Tuesday, May 19, 2009

Quotes from articles I have read recently #6

Let’s go back to the passage from John and substitute system for world:
If the system hates you, be aware that it hated me before it hated you. If you belonged to the system, the system would love you as its own. Because you do not belong to the system, but I have chosen you out of the system—therefore the system hates you.
So if we run afoul of the various systems that dehumanize and destroy, we might be on the right track. There is no illusion in John’s gospel that we will ultimately change all systems. They will be with us as far as we can see. Yet it is possible to make the system a little more humane. It is possible for us as individuals to identify not with our systems, but to become human.

The task of the human being is to love. It is a love that lays down one’s life for one’s friends. In Jesus’ kingdom which is really a non-kingdom, we live as friends—equals--not masters or slaves.
Shuck and Jive

Theology is thus always on its way. It never arrives. There is no definitive and normative theology. Theology is ever in the making. It is always to be remade and refined as struggles develop, as experience deepens, change follows change, and history keeps unfolding. It is ever on the move in the direction of the Truth symbolized by faith and mysteriously known in love. Theology is a pilgrim of truth.
Catholic Anarchy

I often see people proclaiming how they trust God, and how God will always be there for the, and God will always be a present source of help in times of trouble. And yet, that source of help and trust come down to a very vague concept of God being by one's side. I'm reminded of a scene in the book "The Shack" where the father asks God where God was when his daughter was abducted and murdered. God said that He was with the daughter the whole time.

Yet the daughter still ended up murdered.
I Wonder as I Wander

Charismatics are notorious for not realizing that Christianity exists outside of their industry circles.
Kingdom Grace

The reason I'm interested in the role of luck is that I hear a lot of religious people railing against the rise of "socialism" in America. But I think it is very clear, the case in Outliers as one example, that personality, work ethic, religious affiliation and income are impacted by luck. Consequently, all I am and all I own isn't solely due to my virtue or work ethic. I'm not good, I'm fortunate. Importantly, luck implies success at someone else's expense. I got the break and you didn't. You're a janitor and I'm a millionaire professional athlete (or CEO, Dr., or whatever). Consequently, it seems right and just that I share.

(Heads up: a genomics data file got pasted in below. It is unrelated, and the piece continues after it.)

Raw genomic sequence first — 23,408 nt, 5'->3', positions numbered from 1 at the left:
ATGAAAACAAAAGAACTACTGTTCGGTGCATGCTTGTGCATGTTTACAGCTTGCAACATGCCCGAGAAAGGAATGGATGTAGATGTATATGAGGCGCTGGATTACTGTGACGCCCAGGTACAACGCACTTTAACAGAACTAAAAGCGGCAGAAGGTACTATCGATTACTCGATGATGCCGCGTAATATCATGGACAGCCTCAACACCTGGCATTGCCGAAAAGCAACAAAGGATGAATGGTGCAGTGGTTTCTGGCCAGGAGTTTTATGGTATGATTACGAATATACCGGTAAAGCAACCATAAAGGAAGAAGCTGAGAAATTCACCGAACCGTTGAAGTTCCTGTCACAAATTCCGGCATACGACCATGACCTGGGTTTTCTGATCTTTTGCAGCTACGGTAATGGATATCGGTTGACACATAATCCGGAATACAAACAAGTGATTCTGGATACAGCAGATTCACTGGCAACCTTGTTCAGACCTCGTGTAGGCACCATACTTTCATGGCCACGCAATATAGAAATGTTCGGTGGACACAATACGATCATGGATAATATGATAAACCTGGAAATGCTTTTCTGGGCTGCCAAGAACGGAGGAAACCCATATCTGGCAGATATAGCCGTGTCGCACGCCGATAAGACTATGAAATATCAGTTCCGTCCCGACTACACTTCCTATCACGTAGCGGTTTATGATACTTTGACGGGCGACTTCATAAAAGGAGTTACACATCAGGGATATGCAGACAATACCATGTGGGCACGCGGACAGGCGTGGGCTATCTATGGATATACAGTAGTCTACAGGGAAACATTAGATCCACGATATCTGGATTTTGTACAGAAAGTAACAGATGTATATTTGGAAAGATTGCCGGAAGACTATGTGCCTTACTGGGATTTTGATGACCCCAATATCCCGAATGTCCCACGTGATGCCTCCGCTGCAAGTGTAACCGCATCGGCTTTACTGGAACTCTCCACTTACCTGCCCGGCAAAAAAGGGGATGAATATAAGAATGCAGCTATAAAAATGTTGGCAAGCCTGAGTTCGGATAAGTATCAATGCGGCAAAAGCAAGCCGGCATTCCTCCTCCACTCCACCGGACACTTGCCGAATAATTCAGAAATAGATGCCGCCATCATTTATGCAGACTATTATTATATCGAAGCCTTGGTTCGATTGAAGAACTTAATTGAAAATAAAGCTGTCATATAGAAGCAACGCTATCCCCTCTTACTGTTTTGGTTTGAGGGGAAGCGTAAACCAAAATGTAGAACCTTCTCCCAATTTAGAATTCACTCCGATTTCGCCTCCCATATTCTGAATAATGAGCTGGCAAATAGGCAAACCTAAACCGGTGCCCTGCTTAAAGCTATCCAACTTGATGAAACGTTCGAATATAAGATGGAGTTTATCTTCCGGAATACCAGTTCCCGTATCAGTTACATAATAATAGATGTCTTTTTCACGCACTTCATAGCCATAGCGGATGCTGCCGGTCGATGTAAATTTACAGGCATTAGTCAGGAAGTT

How much should I share? I don't know. Where is the balance here? How much luck is involved? How much work? When are the taxes too low or too high? Again, I don't know. All I'm arguing is that the socialistic move isn't, on the face of it, immoral or unfair. It's realistic as far as I can tell. I don't mind debates about taxes or entitlements. But I do mind an ideological stance that automatically and unthinkingly equates taxation or "socialism" as evil. Why? Because it assumes life is all merit, work and virtue with no luck involved.
Experimental Theology

I don’t think you can have Gospel without Justice. Not the Gospel of Christ at least. Remember, Jesus defined the Gospel (and shouldn’t we let him define it?) as “the Kingdom of God is at hand,” not “accept me as your personal savior and ask forgiveness for your sins so you can go to heaven.” Not to mention, nobody really defined the Gospel in the latter way until the industrial age. I realize those last two sentences may sound outlandish to some. Don’t misunderstand, I’m not saying there’s nothing personal about the message (there is); I’m just saying Jesus himself didn’t define it that way. The Kingdom (which is a social word) aspect is primary to Jesus, so if we put emphasis on the personal over and above the corporate, we disagree with the Christ. So I think the extent to which we see Gospel as interconnected to Justice is the extent to which we agree with Jesus, who opened his preaching ministry with a social justice quote from Isaiah (Luke 4).
Emerging Toward Something Redeeming

This is the problem that I have with some apologists (those who defend the faith). Don’t get me wrong, I believe very much in apologetics and also love many apologists. But very rarely do I find a reasonable apologist. Most are very hardened because they are committed first to defending their particular position, not so much to learning.
Parchment and Pen

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